Journalist – Academic – Author
THIS IS ME: I grew up in Cambridgeshire. After some years in London (Hammersmith, Ealing, Acton, Twickenham) I now live in Hertfordshire. I have a doctorate in Creative and Critical Writing from the University of East Anglia.
THIS IS WHAT I DO: I have worked as a reporter and feature writer, mainly in the regional press, and I am voice-trained for radio work as well. Print journalism remains an abiding passion, but I have now added fiction to my portfolio – see MY BOOK, below.
I have taught journalism in several universities in and around London, and in Surrey and Hertfordshire. I have published academic papers on journalism, and contributed to a book about it.
There was a time when I was attracted to the catering industry and helped manage Julie’s Bar in Holland Park. Lately, I’ve been spending time at Christmas helping out at the west London ‘Crisis at Christmas’ venue, and I must say I love being back in the kitchen.
THIS IS WHAT MOVES ME:
Above all, I treasure my family.
I like travelling (Japan, Greenland, Chile, the Middle East, Iceland, Turkey, Mongolia, Siberia, China, in recent years ). Walking is another favourite activity (the end of the Chilterns near where I live is great for every day; Hadrian’s Wall, the Peak District and the Camino were were breathtaking).
Needless to add, I read all the time (a few favourites right now: WG Sebald, Ann Michaels, Robert McFarlane, Geoff Dyer … ).
I am a recent convert to Catholicism and a member of the Lay Community of St Benedict.
I volunteer at a project for homeless people.
Now read about my book, ‘Over Here’ …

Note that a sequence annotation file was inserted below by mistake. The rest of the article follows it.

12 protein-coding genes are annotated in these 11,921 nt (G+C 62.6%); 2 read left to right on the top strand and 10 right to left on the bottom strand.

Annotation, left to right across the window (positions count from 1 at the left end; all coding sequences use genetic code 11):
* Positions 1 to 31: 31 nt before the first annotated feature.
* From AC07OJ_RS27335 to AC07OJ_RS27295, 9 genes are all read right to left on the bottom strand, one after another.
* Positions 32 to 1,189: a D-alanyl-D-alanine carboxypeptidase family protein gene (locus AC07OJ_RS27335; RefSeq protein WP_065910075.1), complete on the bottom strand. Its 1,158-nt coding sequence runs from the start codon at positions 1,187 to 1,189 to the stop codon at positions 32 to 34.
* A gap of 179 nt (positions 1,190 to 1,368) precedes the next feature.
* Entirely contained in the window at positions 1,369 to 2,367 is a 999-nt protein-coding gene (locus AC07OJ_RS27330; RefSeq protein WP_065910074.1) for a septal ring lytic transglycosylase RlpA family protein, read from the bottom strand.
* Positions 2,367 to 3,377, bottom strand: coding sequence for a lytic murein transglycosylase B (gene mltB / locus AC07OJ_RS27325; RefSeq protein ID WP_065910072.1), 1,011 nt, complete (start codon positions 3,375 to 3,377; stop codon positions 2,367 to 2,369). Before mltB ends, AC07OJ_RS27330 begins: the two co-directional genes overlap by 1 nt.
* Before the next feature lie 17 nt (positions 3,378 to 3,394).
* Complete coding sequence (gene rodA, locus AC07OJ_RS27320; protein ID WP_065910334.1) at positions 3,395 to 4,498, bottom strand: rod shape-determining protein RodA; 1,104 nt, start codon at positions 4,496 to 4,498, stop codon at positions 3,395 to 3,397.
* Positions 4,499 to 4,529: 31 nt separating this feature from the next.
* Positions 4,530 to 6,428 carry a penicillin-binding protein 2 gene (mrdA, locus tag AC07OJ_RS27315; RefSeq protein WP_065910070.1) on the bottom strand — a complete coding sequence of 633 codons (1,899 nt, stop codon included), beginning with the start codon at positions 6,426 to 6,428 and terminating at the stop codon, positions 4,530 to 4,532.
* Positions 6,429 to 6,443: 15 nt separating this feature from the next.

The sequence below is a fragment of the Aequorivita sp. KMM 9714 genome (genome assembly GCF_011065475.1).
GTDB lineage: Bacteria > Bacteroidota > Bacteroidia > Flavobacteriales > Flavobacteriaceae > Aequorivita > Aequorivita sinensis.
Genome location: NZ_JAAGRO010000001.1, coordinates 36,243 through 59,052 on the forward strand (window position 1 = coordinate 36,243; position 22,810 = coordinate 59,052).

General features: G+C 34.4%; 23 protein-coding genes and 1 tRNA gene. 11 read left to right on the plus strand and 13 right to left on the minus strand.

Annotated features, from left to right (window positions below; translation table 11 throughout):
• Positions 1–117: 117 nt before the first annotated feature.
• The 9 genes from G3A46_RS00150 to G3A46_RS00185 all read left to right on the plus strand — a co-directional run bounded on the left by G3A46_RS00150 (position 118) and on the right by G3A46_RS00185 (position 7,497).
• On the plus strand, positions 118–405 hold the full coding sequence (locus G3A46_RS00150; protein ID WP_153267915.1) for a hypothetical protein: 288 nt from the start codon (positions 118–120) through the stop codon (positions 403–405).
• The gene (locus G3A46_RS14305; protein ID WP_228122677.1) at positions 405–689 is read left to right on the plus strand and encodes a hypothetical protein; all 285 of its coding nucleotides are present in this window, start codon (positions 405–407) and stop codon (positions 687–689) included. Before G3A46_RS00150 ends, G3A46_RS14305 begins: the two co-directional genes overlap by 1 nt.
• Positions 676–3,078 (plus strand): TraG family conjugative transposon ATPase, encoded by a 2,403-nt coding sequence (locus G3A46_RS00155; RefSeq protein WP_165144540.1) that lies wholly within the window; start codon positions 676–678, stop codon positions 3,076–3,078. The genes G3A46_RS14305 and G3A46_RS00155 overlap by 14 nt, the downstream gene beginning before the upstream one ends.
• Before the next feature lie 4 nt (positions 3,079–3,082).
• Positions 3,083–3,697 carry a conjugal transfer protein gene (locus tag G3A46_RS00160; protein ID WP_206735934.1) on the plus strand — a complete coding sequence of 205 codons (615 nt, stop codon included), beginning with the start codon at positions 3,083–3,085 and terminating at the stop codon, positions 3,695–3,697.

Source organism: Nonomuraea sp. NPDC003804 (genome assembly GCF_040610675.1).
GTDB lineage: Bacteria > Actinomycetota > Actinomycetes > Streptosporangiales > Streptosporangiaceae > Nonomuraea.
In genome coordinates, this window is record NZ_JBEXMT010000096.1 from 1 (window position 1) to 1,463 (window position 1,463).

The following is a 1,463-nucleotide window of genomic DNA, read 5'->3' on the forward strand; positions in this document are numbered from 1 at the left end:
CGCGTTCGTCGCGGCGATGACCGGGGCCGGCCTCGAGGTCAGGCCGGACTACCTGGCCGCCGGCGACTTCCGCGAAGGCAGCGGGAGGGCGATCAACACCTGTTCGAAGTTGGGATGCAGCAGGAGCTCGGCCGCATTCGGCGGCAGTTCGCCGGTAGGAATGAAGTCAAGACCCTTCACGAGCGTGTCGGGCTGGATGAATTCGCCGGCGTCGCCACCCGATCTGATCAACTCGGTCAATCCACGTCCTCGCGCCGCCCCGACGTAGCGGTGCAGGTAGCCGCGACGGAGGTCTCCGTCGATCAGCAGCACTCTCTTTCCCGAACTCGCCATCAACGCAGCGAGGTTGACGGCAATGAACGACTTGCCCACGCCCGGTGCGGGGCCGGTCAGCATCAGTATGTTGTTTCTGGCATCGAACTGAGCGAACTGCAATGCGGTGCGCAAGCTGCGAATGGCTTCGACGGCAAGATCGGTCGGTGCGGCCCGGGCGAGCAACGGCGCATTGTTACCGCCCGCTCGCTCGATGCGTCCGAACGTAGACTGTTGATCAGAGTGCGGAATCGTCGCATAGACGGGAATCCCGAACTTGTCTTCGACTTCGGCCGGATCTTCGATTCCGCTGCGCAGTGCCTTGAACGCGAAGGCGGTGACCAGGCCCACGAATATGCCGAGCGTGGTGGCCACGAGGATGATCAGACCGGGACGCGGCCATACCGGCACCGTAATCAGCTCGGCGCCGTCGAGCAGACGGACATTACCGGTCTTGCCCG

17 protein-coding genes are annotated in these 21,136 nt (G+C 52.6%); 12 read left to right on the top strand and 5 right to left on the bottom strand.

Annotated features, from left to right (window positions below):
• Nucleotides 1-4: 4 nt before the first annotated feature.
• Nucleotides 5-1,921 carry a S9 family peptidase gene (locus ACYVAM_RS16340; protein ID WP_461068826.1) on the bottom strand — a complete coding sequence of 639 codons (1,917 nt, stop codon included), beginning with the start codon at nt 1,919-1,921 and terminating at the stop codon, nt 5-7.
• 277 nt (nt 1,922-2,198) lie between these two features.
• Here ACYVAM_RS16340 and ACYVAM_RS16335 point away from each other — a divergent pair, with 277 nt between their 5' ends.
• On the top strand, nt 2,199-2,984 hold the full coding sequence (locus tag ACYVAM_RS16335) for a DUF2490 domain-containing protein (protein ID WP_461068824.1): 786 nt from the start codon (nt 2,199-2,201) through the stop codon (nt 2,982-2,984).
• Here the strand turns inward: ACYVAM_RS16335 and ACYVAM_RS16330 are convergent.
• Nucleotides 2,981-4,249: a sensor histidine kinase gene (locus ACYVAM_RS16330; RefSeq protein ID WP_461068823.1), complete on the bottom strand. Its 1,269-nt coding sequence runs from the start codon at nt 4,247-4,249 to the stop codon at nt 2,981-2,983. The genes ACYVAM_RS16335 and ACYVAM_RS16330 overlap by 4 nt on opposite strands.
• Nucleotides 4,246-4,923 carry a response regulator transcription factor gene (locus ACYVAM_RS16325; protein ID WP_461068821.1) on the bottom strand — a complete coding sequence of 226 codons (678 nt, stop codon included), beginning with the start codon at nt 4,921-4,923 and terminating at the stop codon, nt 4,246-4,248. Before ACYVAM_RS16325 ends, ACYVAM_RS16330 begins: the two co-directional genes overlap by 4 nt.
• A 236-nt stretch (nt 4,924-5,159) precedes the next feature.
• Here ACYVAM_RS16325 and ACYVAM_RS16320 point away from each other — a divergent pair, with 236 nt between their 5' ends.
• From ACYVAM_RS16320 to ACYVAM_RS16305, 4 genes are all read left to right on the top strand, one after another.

‘OVER HERE’, a novel by Jane Taylor published by Thunderpoint Publishing Ltd.
‘A family tale told with the zest of Jane Austen … With sensitive fingers, Taylor probes her creations’ pain, feeling their doubts, impulses and reasonings. Delicately, she traces their rebellion from the stultifying past and their explorations of new settings and relationships.’ Catholic Herald 15 Jan 2015
MY BOOK: ‘Over Here’ is published by Thunderpoint Publishing Ltd. It opens on a shabby Liverpool dockside in mid-December, 1921, where a lone nine-year-old boy sits shivering in the rubble. Will anyone believe him if he says he has just arrived from Canada – alone? The novel is set in the troubled first half of the 20th century during the era of the great passenger liners.
The destabilising effects of estrangement and displacement – of what it means to be the outsider, the stranger, the one left behind following the devastation of two world wars – are central themes affecting several members of one family, each of whom must respond to the call of ‘over here’ as it becomes either a cry from afar, a beckoning, or a refuge. Coursing through each of their journeys as they set out to re-define what ‘homeland’ means is the Atlantic ocean, dividing two continents. Who will work out how best to answer that call, particularly in the light of one fateful decision, too hastily taken, affecting them all indelibly down the years?
Will it be the vulnerable young Canadian medic preparing for Ypres in Folkestone, the ambitious one-time servant from ‘Laundry town’ Acton in its heyday, or the city girl who arrives in England in the late 1940s, unprepared for life in a remote East Anglian village? And what of that lost boy … ?
RAVE REVIEWS ON AMAZON:
‘I don’t know how she does it … This is first class writing … Nuanced, assured, filled with dramatic irony, this is a gorgeous, sensitive, engaging swtory told with wit and poetry. Bravo!’
‘Overall a superbly assured debut. We expect to be hearing more of Ms Taylor!’
‘Jane Taylor has the rare talent of writing about the characters as though she is each of them, and the courage to cast aside the reader’s natural expectation of events as they unfold, so as to tell the story as she really believes it should be told.’
‘My measure of a good book is that when I finish it I feel a certain sense of loss as it will no longer be part of my daily life. I definitely felt that with this book and highly recommend it.’
‘I love the way Jane Taylor explores and develops her different characters so that they really get under your skin, whether you actually like them or not. She also vividly describes places and situations, gradually drawing you further into the different strands of a story that weaves through the years, until you finally discover the outcome you lhave been waiting for.’